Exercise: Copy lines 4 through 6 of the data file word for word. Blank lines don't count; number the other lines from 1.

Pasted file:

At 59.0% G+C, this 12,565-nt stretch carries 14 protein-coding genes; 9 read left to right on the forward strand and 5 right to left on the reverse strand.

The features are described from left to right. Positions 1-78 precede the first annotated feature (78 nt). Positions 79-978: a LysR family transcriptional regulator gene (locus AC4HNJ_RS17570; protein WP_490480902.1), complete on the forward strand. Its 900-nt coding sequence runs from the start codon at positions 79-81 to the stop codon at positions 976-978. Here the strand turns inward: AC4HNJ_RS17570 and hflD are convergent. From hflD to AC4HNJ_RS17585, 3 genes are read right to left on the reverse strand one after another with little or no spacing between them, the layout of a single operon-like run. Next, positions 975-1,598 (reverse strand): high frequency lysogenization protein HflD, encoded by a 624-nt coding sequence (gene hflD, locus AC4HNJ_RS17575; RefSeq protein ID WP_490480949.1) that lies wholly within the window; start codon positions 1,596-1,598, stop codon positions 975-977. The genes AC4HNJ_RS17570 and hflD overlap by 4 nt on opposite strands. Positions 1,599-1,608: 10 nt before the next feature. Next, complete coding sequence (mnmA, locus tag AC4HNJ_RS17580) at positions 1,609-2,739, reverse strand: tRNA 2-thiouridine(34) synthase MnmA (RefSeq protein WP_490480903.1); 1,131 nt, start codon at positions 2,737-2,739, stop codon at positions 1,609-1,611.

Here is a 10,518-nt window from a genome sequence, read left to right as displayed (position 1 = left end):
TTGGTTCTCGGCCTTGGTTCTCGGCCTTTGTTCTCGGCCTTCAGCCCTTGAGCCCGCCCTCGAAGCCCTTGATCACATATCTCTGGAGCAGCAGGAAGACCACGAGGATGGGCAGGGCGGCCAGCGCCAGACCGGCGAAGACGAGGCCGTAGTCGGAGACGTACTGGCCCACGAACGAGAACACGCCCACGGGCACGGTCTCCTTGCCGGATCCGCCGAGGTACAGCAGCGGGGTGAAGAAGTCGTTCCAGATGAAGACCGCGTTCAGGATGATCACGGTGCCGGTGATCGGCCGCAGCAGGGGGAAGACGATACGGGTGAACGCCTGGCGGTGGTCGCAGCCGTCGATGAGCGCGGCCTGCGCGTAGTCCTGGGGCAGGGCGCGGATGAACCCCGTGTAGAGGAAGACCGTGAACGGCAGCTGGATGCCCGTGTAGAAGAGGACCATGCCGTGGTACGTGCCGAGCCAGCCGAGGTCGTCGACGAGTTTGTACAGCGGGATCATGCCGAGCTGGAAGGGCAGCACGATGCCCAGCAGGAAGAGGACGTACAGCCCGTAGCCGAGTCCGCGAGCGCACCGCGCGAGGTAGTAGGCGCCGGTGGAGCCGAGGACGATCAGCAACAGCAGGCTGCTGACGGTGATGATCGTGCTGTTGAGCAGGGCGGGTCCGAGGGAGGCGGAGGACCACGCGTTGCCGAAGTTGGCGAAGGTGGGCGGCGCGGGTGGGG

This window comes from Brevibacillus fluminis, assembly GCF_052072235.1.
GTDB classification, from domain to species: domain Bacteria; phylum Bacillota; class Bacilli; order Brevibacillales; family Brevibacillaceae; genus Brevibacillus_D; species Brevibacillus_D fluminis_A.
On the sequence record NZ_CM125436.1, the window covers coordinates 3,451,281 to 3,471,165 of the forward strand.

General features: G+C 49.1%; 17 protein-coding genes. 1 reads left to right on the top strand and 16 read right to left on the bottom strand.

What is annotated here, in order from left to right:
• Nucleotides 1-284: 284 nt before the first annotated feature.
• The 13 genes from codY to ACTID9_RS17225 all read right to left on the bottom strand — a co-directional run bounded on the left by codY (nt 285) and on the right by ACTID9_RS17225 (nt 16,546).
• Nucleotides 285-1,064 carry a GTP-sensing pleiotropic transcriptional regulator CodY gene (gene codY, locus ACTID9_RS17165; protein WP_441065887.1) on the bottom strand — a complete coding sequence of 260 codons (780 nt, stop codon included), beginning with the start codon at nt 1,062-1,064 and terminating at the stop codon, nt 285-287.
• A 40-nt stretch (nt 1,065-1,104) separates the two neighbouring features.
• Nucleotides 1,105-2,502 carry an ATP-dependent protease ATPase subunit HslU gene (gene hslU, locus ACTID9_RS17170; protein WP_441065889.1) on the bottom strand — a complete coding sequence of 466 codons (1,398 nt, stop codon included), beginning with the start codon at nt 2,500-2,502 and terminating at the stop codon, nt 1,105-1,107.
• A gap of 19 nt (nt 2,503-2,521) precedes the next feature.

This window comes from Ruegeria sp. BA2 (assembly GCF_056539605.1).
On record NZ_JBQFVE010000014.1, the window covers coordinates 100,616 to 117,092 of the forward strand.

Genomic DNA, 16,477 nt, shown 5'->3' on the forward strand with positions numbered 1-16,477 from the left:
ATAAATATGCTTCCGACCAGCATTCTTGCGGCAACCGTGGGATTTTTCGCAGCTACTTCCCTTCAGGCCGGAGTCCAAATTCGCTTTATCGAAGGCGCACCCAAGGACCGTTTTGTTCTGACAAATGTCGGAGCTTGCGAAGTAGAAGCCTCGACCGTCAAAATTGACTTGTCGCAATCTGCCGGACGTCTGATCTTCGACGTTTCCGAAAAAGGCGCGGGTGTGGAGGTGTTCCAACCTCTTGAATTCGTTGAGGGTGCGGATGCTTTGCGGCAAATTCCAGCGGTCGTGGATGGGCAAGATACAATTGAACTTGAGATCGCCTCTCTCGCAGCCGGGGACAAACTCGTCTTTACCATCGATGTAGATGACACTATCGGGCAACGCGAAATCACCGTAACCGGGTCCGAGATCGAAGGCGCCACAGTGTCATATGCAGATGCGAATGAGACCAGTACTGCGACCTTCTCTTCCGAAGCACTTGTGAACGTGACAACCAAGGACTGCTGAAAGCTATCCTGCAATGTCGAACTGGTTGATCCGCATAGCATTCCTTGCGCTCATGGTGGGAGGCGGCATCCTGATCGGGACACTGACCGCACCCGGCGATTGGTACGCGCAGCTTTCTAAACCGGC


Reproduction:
TTGGTTCTCGGCCTTGGTTCTCGGCCTTTGTTCTCGGCCTTCAGCCCTTGAGCCCGCCCTCGAAGCCCTTGATCACATATCTCTGGAGCAGCAGGAAGACCACGAGGATGGGCAGGGCGGCCAGCGCCAGACCGGCGAAGACGAGGCCGTAGTCGGAGACGTACTGGCCCACGAACGAGAACACGCCCACGGGCACGGTCTCCTTGCCGGATCCGCCGAGGTACAGCAGCGGGGTGAAGAAGTCGTTCCAGATGAAGACCGCGTTCAGGATGATCACGGTGCCGGTGATCGGCCGCAGCAGGGGGAAGACGATACGGGTGAACGCCTGGCGGTGGTCGCAGCCGTCGATGAGCGCGGCCTGCGCGTAGTCCTGGGGCAGGGCGCGGATGAACCCCGTGTAGAGGAAGACCGTGAACGGCAGCTGGATGCCCGTGTAGAAGAGGACCATGCCGTGGTACGTGCCGAGCCAGCCGAGGTCGTCGACGAGTTTGTACAGCGGGATCATGCCGAGCTGGAAGGGCAGCACGATGCCCAGCAGGAAGAGGACGTACAGCCCGTAGCCGAGTCCGCGAGCGCACCGCGCGAGGTAGTAGGCGCCGGTGGAGCCGAGGACGATCAGCAACAGCAGGCTGCTGACGGTGATGATCGTGCTGTTGAGCAGGGCGGGTCCGAGGGAGGCGGAGGACCACGCGTTGCCGAAGTTGGCGAAGGTGGGCGGCGCGGGTGGGG

This window comes from Brevibacillus fluminis, assembly GCF_052072235.1.
GTDB classification, from domain to species: domain Bacteria; phylum Bacillota; class Bacilli; order Brevibacillales; family Brevibacillaceae; genus Brevibacillus_D; species Brevibacillus_D fluminis_A.